Epidemiology of Adolescent Rugby Injuries: A Systematic Review

CM Bleakley, M Tully, S O.Connor

    Research output: Contribution to journalArticle

    45 Citations (Scopus)

    Abstract

    Objective: Despite recent increases in the volume of researching professional rugby union, there is little consensus on the epidemiology of injury in adolescent players. We undertook a systematic review to determine the incidence, severity, and nature of injury in adolescent rugby union players. Data Sources: In April 2009, we performed a computerized literature search on PubMed, Embase, and Cochrane Controlled Trials Register (via Ovid). Population-specific and patient-specific search terms were combined in the form of MEDLINE subject headings and key words (wounds and injuries, rugby, adolescent).These were supplemented with related citation searches on PubMed and bibliographic tracking of primaryand review articles. Study Selection: Prospective epidemiologic studies in adolescent rugby union players. Data Synthesis: A total of 15 studies were included, and the data were analyzed descriptively. Two independent reviewers extracted key study characteristics regarding the incidence, severity, and nature of injuries and the methodologic design. Conclusions: Wide variations existed in the injury definitionsand data collection procedures. The incidence of injury necessitating medical attention varied with the definition, from 27.5to 129.8 injuries per 1000 match hours. The incidence of time loss injury (>7 days) ranged from 0.96 to 1.6 per 1000 playinghours and from 11.4/1000 match hours (>1 day) to 12–22/1000 match hours (missed games). The highest incidence of concussion was 3.3/1000 playing hours. No catastrophic injuries were reported. The head and neck, upper limb, and lower limbwere all common sites of injury, and trends were noted toward greater time loss due to upper limb fractures or dislocations and knee ligament injuries. Increasing age, the early part of the playing season, and the tackle situation were most closely associated with injury. Future injury surveillance studies in rugby union must follow consensus guidelines to facilitate inter study comparisons and provide further clarification as to where injury prevention strategies should be focused.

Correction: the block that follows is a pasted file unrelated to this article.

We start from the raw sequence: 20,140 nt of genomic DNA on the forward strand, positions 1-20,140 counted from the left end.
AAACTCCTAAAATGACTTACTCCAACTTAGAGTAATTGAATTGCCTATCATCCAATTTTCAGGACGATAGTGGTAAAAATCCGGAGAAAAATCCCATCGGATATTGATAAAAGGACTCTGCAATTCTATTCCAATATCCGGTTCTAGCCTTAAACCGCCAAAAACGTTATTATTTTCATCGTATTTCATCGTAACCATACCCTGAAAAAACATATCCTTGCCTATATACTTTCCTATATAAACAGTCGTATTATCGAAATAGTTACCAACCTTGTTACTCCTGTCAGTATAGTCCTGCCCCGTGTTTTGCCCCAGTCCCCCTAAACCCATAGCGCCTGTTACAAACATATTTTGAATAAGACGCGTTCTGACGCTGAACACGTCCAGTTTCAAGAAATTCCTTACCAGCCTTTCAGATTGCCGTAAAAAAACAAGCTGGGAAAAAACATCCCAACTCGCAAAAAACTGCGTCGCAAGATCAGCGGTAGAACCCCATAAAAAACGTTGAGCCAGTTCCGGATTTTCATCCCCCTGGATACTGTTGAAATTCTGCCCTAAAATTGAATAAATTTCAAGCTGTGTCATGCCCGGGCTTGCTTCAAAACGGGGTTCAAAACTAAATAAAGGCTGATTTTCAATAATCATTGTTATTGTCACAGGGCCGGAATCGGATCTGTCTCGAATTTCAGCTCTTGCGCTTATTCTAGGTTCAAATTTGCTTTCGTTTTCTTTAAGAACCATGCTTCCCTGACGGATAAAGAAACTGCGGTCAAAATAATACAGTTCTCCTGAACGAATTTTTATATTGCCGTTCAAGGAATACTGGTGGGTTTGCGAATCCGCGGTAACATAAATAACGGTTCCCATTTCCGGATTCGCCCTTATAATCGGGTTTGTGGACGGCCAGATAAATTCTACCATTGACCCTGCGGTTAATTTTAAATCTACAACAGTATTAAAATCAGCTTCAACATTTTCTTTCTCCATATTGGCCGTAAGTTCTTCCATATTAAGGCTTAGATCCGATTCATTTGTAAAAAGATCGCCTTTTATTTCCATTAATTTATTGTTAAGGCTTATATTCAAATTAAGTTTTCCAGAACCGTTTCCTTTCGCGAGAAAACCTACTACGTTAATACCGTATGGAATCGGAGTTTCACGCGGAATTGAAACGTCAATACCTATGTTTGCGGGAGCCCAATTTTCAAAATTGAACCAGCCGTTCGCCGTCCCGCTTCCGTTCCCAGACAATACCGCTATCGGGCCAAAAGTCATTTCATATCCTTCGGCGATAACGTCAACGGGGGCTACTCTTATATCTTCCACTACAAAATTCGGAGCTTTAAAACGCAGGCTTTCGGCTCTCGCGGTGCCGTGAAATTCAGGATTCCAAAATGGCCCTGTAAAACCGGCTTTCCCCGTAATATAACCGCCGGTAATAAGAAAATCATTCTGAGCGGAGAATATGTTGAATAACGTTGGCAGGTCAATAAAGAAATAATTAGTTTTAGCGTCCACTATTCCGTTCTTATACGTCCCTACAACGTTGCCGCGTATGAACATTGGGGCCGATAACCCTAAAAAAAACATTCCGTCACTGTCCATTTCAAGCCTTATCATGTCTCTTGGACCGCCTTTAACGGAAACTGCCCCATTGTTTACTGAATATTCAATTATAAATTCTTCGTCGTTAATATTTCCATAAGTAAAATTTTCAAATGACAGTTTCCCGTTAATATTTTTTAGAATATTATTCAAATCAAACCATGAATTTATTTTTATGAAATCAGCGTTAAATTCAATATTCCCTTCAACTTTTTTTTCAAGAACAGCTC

Original languageEnglish
    Pages (from-to)469-479
    JournalJournal of Athletic Training
    Volume46
    Issue number4
    Publication statusPublished - Aug 2011

    Keywords

    • injury incidence
    • injury surveillance
    • high school athletes

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